My childhood memories from that summer are like islands of light with nothing between, so I am not sure how much time passed before my next recollection. This time I was with the cows in the second pasture—the middle field. I was working at getting the cows to stand up. One sleepy Brown Swiss was determined to remain lying down under a shade tree and looked at me like I was a particularly annoying fly that needed swatting as I smacked her on the hip and shouted for her to get up and walk around when I heard a voice. I turned to see the scary little man across the fence maybe twenty feet from me. He said, “Hello, little boy.” He looked a like my grandfather but talked like my German grandmother. TV had taught me that people who sounded like my grandmother were usually villains. He was short like my grandfather and TV had taught me that the smaller a villain was the more dangerous he was. I took off at a run toward the barn where my father was filling the water troughs.

When I realized that my father had not seen what had happened, I decided my safest strategy was to say nothing. Experience had taught me that admitting to being near something I had been warned to avoid often got me punished even though, or possibly because, I had not been hurt.

My third memory from that summer was from a day when my father had business at the courthouse in New Brunswick. The memory begins with us walking across the lobby and approaching the elevator. From previous visits to the courthouse I knew the elevator operator’s name was Jeff. Jeff was standing next to the open elevator door, and I said hello as we passed him. He stepped in and took us to the third floor.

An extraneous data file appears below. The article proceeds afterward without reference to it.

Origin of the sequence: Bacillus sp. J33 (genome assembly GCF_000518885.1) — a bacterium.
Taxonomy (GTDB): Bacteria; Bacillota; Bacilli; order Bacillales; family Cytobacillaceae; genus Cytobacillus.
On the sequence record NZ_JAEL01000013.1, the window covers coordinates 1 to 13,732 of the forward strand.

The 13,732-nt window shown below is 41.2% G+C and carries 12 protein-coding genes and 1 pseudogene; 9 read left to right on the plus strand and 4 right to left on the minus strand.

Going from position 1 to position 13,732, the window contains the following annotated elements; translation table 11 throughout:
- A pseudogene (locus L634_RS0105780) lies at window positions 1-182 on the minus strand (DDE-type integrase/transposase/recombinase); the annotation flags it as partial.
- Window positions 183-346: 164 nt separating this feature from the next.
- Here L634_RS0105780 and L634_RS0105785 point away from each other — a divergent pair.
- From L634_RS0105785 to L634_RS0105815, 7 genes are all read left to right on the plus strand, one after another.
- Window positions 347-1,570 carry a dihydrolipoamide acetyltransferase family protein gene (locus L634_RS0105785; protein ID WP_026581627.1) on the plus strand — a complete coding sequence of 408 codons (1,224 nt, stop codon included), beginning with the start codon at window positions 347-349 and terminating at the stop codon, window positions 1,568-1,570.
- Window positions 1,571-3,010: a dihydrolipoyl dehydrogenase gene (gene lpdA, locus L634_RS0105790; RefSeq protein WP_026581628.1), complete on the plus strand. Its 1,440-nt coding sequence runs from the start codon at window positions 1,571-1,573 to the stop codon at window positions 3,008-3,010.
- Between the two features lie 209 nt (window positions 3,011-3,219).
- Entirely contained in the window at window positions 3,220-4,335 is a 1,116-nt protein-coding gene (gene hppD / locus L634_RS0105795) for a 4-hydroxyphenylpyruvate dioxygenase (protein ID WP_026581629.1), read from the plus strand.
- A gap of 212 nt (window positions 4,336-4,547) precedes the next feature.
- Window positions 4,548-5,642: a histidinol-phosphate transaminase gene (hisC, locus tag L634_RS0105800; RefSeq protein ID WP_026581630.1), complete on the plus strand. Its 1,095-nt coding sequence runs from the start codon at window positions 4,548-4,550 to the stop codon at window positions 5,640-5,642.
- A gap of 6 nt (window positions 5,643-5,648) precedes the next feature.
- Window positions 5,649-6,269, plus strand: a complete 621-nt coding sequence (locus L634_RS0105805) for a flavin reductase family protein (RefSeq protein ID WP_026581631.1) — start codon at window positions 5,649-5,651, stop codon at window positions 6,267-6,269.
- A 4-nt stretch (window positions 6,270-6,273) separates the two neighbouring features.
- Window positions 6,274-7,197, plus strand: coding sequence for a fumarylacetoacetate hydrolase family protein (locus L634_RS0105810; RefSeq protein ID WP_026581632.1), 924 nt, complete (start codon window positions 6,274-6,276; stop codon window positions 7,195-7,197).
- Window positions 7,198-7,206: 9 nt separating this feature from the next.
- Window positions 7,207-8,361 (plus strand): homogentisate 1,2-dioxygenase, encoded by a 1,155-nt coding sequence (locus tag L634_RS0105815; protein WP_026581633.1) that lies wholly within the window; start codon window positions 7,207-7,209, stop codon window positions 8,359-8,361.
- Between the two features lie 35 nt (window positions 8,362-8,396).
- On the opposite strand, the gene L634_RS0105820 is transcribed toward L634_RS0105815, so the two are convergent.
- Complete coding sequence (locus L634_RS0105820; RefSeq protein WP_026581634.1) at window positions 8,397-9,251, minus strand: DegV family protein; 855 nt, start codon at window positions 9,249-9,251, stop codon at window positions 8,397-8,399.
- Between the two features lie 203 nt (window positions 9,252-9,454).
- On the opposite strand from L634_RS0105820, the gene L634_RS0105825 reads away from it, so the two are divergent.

As usual when my father was “doing business” I waited in the reception area chatting with Millie who answered the telephone using a switchboard so she could redirect calls. The process was like magic, with calls coming in through one plug, going through her headset and going out through another plug. I often debated with myself as to the whether Millie or Jeff had the cooler job.

Dad retrieved me and we went out to the elevator. When the doors opened we entered. I realized there was someone else in the car as it descended, and I peeked around my father’s leg to see our fellow traveler. To my horror I realized it was the scary man who looked like my grandfather. He was looking back at me, he smiled and said, “Hello little boy—how are you today?” Any real memory of what happened has long since been over written by the nightmares. In the dreams it is just the two of us—Jeff is simply not there and dad was left behind on the third floor. In the nightmares that lasted for years after that day, nothing happens beyond me being trapped in the tiny room with the scary man. Over the years in my dreams the scary man becomes shorter, more stooped and disheveled, his hair gets wilder, and his sleepy, crazy eyes come to look more and more like Peter Lorrie’s and the hat or walking stick he held morphs into a sword or dagger.

I was probably twenty before I asked my father who that scary little man was. He was at a loss to understand who I was talking about until I reminded him of the summer he rented Pogey Noble’s pastures. His face brightened and he laughed. He said, “When I rented that land, Pogey warned me that the professor liked to walk the fields when he needed to get away from his office, to watch the cows which reminded him of his own childhood and gather dandelion leaves for a salad. Pogey said, 'Now Russ, don’t let those kids of yours go bothering him; he values his privacy and you never know what important problem Professor Einstein may be thinking about!'”

That was the summer Albert Einstein joined Boris Karloff, Lon Chaney Jr., and the Riddler in my personal pantheon of nightmare villains.